It is November. My belongings are mostly strewn across the floor of New Flat. There’s bubblewrap on the windows and tinfoil behind the radiators but it doesn’t quite keep the heat in. The fridge is full of things that can be made quickly – either added to pasta (mostly cheese) or eaten raw (mostly broccoli) – and the cupboards are too: we’ve got baked beans and instant noodles, pancake mix and more Chunky KitKats than any one person should eat in their lifetime. Social engagements keep being made and immediately broken: Don’t you know? It’s NaNoWriMo: I have no TIME for mortal human activities.
Everything is just as you would expect.
I am only a meagre PLURAL thousand words behind my daily target. I am vaguely disheartened. Being disheartened makes me reluctant to write and so I have involved myself in other things: I have crocheted an extra line to my Granny Stripe blanket (total: 2 lines); I have printed photographs I’ve been meaning to print for a while; I have made piles of lifeadmin papers to be filed at Some Point In The Future; I have finished How To Be A Woman and found it amusing and good in places but ultimately judged it to be lacking; I have planted basil seeds.
I have not written. Not really.
It’s all this Doing Other Things that’s the problem. All this ‘work’ I’m expected to do every day, which I dislike because it’s getting in the way EVEN THOUGH they pay me money for it. Not nearly enough, naturally. I check every month and there’s still no £1,000,000 bonus, though surely I’ve earned it by missing out on my calling as a Successful Author in order to administratize. They probably just keep forgetting. I’m sure it’ll turn up soon. Any day now.
The latest NaNoWriMo pep talk says that this is the week to be disheartened. Knowing that makes me feel normal again: I imagine NaNoWriMo participants all over the world looking glumly at their computers and eating too much popcorn, just like me. I think, we’re all in this together.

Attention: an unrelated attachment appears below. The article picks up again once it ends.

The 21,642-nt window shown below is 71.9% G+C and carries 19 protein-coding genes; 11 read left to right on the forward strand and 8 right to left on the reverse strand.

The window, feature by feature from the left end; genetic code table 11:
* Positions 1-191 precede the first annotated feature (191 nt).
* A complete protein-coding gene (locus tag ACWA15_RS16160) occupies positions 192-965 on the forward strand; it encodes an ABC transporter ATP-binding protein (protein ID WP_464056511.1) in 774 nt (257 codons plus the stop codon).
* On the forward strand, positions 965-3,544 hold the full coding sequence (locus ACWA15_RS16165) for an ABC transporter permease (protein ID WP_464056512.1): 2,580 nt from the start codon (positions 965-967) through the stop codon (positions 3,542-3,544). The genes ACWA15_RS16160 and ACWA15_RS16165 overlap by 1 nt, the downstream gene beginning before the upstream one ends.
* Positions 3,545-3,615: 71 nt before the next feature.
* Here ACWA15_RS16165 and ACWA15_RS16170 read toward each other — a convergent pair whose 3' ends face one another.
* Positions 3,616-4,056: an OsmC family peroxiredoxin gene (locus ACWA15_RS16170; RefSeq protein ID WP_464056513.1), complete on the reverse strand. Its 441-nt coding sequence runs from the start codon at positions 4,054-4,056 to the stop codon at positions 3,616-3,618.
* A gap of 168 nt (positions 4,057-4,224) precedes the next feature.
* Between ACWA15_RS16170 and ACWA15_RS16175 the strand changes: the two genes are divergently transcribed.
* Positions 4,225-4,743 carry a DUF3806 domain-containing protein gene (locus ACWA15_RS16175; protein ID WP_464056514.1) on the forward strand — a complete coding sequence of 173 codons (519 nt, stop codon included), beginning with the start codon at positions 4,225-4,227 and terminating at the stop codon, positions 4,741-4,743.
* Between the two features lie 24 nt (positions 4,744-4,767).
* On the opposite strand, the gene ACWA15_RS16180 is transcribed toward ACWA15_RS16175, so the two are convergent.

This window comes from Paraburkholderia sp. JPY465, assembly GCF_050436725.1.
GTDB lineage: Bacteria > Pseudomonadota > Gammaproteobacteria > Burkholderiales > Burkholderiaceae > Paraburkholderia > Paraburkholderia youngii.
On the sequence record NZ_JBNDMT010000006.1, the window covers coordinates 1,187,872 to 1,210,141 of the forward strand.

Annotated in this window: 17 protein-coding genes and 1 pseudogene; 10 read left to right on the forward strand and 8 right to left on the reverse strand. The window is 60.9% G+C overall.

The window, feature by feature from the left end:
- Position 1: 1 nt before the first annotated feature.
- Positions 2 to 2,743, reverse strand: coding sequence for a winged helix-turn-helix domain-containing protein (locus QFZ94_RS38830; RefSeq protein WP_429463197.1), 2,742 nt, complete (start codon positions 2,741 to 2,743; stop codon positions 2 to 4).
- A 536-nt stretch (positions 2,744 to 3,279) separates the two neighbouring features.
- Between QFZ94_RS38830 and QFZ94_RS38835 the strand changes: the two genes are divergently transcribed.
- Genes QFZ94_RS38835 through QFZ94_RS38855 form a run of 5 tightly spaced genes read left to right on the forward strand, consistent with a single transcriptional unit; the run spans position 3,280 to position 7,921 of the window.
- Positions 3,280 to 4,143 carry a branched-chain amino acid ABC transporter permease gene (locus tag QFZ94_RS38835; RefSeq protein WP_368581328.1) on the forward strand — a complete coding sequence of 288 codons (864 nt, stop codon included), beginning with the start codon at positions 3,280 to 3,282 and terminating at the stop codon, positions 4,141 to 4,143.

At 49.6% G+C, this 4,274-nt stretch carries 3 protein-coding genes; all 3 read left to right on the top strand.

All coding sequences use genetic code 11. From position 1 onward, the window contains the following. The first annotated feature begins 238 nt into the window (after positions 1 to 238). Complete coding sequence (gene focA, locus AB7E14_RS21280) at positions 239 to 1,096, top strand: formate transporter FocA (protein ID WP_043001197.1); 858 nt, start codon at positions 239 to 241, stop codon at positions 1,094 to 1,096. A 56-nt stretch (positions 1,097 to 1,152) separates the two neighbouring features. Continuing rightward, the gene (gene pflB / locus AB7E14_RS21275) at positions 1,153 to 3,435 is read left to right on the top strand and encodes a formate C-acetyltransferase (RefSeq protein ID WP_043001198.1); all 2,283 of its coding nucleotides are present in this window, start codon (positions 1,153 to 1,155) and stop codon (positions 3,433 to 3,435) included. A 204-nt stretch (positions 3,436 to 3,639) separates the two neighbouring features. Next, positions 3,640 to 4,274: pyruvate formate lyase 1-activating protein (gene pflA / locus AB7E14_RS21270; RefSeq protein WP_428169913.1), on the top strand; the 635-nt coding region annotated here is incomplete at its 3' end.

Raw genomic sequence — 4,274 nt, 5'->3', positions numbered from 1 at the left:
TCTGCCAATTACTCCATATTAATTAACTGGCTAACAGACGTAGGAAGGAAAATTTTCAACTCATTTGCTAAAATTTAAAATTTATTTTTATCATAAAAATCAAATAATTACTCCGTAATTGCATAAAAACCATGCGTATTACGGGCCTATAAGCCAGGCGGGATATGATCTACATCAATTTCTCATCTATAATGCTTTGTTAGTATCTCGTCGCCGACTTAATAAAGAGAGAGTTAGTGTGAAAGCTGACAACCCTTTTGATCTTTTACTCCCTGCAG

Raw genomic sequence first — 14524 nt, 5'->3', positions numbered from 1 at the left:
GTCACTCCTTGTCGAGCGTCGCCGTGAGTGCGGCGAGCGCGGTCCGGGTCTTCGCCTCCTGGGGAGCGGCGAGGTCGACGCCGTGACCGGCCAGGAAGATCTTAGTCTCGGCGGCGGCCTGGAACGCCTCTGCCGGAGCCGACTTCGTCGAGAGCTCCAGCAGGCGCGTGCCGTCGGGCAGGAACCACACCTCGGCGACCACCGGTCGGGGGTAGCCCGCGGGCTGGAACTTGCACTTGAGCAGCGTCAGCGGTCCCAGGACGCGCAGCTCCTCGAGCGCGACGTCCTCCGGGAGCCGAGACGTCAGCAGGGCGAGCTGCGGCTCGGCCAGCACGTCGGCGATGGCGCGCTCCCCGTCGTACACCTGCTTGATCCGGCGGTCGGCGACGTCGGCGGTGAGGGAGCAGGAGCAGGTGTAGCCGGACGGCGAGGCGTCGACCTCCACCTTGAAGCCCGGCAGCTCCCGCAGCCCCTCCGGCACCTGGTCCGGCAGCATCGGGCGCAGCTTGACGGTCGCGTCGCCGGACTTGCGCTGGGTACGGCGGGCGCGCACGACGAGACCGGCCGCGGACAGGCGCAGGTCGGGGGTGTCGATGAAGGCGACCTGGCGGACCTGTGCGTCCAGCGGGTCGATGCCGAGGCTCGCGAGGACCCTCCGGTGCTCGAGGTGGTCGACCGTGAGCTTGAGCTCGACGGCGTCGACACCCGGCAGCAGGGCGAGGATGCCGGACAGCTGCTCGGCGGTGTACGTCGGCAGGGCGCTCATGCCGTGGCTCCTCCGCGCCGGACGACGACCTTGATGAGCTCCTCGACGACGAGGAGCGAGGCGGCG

And then I think, I don’t want to let the side down.
And it makes me open Write or Die – just OPEN it, mind. Just to LOOK. And I might open it and think, well, why NOT try another 150 words? Another 250? Another 500? And I’ll do it, just because it’s THERE, you know, and if it’s THERE then I might as well give it a go.
The latest NaNoWriMo pep-talk suggests I do something ‘crazy’ in my story. It uses the word ‘kooky’, and talks about someone who last year sent all her characters off to the circus together. How nice. What a treat. Maybe I’ll send mine off, too. It might not work being that – on the suggestion of A Human – one of my characters just pulled a gun on another (the Raymond Chandler technique, I’m told), but hey, I could probably get some words out of it.
Which, it seems, is pretty much the point of week 2: get some words out. No matter if they advance the plot or not, just get some words out. You’re over the initial flush of excitement and are trying to settle down into the long slog that is The Middle Bit: you need to get some words out; keep writing; stay in the game.
Pesky Middle Bit. It’s pretty important. It’s always the part I forget to think about until I’m in the middle of it.
Time to get some words out.